The Cost to Shippers

While various governments (including the United States) have pled for more time to implement the LSF, none have suggested they wouldn’t comply, and as the 2020 deadline looms closer, carriers are warning shippers to brace themselves for significant bunker adjustment factors (BAFs): fees to cover the cost of meeting the regulations. Estimates of the per-TEU cost increase range from $45 to $1,025. Carriers explain that these disparate estimates depend on the cost of fuel when the BAF is imposed, varied routes, and “trade imbalances between head-haul and backhaul legs.” Despite this, an analysis by SeaIntelligence says costs won’t be passed onto consumers, estimating that it would add  just 78 cents to the price of a $200 mattress.

Carriers have promised to be as transparent as possible in explaining their BAFs, but the industry as a whole admits that its track record of good-faith bunker fuel surcharges is less than stellar, and they anticipate resistance from their customers. A JOC article on the subject explains that, “The danger for BCOs is less that they will be forced to pay higher costs for ocean transportation, but rather that the carriers will fail to recoup a substantial portion of the additional cost and be forced to take drastic measure like reducing capacity to drive rate levels up.” That danger should be concerning to all parties, but it also drives home the importance of BCOs maintaining good relationships with their carriers. Carriers will always strive to take care of customers who deliver on volume commitments, make accurate forecasts, and aren’t constantly scouting the spot market for the lowest rate. If you aren’t already that kind of customer, the time to become one is now.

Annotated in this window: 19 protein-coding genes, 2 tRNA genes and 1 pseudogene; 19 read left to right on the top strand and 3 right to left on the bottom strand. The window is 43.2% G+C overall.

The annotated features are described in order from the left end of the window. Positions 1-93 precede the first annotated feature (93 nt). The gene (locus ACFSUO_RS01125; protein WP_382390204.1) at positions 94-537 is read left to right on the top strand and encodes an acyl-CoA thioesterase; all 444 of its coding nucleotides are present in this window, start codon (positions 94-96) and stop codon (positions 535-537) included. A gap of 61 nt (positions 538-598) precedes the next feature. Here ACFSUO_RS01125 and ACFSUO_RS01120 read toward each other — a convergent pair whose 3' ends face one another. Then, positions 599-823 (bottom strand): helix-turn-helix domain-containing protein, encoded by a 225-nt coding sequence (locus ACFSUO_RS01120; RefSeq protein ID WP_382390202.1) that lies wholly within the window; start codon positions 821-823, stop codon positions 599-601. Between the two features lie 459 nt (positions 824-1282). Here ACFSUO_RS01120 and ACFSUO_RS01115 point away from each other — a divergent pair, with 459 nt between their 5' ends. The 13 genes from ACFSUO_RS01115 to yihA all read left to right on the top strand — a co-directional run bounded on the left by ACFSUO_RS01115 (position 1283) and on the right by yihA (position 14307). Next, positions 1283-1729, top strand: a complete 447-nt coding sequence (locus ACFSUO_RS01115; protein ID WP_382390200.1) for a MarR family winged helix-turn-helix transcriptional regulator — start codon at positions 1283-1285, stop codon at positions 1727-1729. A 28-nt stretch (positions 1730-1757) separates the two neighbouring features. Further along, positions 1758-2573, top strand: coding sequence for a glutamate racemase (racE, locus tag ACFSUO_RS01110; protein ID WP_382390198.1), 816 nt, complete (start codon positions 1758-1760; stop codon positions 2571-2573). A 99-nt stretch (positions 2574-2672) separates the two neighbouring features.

Too Much Too Soon or Too Little Too Late?

On the one hand, it’s laudable that the world is taking such a bold step in curbing the use of sulfur in the name of both human and environmental health. However, it’s still hard not to wince as container shipping, which is responsible for 90 percent of the world’s trade, willingly puts itself through such a dramatic disruption. One economist writing for Bloomberg fretted that the regulation could cause “a spike in oil prices large enough to threaten a global recession” and chided the IMO for attempting to do “the right thing too fast.” Of course, on the other end of the spectrum are studies which point out that even low-sulfur fuels will still be responsible for 250,000 premature deaths and 6.4 million annual cases of childhood asthma.

As always, when faced with change in the logistics climate, it’s important to look for nuance and resist apocalyptic predictions, so we can safely say that low-sulfur fuel will not bring global trade to a standstill. Hopefully this regulation will work as it is intended: spurring alternative fuel development, modernizing refineries, and saving lives. But there is no doubt that global shipping is headed for choppy waters, and BCOs should prepare themselves as quickly as possible.